Wednesday, February 22, 2012

Yellow Flags On NOAA/Colorado Methane Leakage Paper

Michael Levi's blog post about the details of the methane leakage data gathered by NOAA scientists in Colorado is interesting. Levi gets into the weeds of some of the calculations used in the paper. See

No matter the details, my bottom line remains that methane leakage rates can and should be cut.  Doing so is crucial to maximizing the benefits of natural gas and protecting the natural gas "brand."  Both industry and environmentalists should have common purpose on cutting methane leakage.  The EPA July 2011 proposed rule that is now expected to be made final in April will be a major milestone on this important issue.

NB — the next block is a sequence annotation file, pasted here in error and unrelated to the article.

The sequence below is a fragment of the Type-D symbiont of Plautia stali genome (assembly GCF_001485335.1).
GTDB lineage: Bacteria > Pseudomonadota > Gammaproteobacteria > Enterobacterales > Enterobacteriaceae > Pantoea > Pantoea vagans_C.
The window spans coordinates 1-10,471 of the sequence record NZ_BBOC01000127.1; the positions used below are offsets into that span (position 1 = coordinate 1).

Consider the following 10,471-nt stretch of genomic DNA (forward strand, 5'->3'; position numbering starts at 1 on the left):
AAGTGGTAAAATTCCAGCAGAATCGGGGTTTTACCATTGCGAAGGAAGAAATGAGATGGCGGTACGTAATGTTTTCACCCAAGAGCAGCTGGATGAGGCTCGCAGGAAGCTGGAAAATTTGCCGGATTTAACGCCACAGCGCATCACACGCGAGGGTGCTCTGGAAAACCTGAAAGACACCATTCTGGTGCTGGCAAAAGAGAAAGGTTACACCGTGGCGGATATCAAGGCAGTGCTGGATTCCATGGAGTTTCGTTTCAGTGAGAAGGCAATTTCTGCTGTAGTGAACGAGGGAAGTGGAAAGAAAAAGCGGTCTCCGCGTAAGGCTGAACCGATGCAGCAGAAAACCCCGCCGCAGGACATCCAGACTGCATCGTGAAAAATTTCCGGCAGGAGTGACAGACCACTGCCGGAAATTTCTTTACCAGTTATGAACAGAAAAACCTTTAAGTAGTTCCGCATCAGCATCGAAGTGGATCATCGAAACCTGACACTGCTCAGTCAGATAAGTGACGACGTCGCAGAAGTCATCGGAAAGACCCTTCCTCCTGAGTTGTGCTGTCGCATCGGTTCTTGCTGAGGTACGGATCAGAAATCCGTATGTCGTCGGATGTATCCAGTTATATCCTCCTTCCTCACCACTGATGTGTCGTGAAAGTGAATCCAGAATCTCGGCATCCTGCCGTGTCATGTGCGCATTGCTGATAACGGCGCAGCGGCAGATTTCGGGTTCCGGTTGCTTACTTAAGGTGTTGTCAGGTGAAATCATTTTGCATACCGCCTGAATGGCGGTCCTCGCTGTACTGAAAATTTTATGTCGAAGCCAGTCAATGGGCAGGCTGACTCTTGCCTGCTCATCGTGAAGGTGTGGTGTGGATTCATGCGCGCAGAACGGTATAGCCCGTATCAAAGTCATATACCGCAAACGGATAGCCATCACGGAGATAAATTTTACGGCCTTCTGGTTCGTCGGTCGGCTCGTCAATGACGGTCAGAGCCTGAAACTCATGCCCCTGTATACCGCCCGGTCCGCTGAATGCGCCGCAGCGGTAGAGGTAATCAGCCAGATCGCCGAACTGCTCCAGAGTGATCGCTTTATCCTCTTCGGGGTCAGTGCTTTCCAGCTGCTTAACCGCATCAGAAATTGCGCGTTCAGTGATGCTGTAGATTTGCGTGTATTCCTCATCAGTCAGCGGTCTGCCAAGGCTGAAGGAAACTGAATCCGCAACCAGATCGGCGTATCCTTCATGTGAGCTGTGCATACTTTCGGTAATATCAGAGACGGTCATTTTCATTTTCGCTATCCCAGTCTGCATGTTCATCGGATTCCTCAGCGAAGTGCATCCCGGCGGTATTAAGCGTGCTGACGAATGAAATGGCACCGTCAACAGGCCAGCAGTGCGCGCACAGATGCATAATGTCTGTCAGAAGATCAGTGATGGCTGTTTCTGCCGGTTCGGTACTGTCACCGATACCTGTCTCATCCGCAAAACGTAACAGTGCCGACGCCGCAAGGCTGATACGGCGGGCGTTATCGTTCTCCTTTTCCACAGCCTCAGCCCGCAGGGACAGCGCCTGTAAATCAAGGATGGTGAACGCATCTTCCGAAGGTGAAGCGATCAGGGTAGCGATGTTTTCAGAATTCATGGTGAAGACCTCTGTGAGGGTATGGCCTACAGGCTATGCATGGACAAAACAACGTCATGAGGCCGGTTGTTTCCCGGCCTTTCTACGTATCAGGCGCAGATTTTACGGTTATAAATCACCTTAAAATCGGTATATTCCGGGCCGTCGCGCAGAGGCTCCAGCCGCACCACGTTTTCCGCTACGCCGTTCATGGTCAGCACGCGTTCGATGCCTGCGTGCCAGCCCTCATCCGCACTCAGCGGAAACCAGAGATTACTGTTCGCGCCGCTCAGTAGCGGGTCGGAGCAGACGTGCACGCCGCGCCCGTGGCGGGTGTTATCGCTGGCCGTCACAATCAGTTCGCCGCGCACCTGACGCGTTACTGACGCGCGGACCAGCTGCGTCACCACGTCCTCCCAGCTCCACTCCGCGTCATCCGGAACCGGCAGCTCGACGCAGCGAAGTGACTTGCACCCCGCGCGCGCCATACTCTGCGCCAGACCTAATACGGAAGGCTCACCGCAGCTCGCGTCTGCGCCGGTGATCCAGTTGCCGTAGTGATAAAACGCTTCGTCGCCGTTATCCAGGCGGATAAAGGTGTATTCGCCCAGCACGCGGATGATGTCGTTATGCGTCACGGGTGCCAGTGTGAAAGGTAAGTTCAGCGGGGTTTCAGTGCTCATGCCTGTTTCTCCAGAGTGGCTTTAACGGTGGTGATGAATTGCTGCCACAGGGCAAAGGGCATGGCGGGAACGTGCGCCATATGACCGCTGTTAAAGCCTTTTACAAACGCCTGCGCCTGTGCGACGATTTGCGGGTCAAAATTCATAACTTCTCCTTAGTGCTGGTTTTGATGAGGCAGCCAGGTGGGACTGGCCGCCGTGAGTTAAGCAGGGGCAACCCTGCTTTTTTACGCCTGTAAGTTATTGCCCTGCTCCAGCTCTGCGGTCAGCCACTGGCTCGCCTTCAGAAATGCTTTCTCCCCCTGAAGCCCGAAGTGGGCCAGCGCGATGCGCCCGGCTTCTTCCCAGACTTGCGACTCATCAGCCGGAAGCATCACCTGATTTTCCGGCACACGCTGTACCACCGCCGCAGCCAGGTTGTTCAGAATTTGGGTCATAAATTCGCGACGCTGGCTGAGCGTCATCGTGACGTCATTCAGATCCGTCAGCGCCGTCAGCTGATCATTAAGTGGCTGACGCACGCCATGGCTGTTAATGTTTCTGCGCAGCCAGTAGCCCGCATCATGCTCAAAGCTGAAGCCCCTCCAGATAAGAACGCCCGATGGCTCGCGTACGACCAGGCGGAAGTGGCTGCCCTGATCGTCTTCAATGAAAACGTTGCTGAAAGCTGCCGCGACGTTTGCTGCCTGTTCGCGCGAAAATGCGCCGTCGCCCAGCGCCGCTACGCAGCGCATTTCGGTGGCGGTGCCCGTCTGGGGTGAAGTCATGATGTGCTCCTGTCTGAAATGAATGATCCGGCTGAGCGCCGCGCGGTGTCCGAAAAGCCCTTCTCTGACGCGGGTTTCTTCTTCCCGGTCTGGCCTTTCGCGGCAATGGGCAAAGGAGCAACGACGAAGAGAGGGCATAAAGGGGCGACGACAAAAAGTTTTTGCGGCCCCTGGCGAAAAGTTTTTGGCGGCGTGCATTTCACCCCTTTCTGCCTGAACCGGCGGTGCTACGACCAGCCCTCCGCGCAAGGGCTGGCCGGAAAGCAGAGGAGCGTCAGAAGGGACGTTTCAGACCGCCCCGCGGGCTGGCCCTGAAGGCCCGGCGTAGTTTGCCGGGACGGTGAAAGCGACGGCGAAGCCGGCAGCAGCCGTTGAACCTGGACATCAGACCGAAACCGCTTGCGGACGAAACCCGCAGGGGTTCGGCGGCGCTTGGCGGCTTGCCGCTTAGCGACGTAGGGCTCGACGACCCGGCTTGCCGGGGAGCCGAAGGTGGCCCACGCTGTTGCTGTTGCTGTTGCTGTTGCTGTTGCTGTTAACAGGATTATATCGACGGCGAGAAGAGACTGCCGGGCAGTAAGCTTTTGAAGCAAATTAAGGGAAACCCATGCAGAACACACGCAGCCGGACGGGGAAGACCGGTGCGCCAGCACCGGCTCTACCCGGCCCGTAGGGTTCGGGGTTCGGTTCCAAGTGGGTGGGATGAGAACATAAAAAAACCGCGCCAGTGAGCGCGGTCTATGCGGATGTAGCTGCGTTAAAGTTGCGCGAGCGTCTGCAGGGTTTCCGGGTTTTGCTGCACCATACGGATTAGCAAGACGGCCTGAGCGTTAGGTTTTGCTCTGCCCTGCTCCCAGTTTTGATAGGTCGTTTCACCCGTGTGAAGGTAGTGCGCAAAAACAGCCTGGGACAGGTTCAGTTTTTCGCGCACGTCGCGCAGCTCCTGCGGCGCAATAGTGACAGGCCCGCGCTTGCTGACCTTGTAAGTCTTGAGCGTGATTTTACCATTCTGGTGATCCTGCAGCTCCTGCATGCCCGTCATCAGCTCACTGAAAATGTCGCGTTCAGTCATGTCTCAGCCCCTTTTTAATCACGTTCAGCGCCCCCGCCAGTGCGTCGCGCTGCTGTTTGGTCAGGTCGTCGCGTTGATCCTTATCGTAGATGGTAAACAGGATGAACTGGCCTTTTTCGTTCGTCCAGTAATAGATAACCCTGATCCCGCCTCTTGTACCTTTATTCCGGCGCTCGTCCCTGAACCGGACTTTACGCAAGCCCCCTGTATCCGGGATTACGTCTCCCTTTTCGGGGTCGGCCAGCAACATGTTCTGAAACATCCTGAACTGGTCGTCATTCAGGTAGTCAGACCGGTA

1. Concerned ScientistFebruary 22, 2012 at 7:27 AM

    I found that Levi post enlightening and had a feeling that once people dug through the headlines on the NOAA paper that the conclusions would come into question. That seems to be how this issue goes.

    That said I could not agree more than methane emissions have to be minimized. The worst offenders don't seem to be gas wells or fracking but condensate tanks that leak methane out the top.

    It should also be pointed out again that the NOAA paper in no way vindicates Howarth et al. who came up with their inflated numbers in a very different and flawed way. They were trying to say that shale gas was way worse than conventional gas and there is nothing in the NOAA report to support that.

  2. Howarth also has at least 2 other key assumptions, having nothing to do with methane leakage rates, that create his conclusion that 6 other studies reject.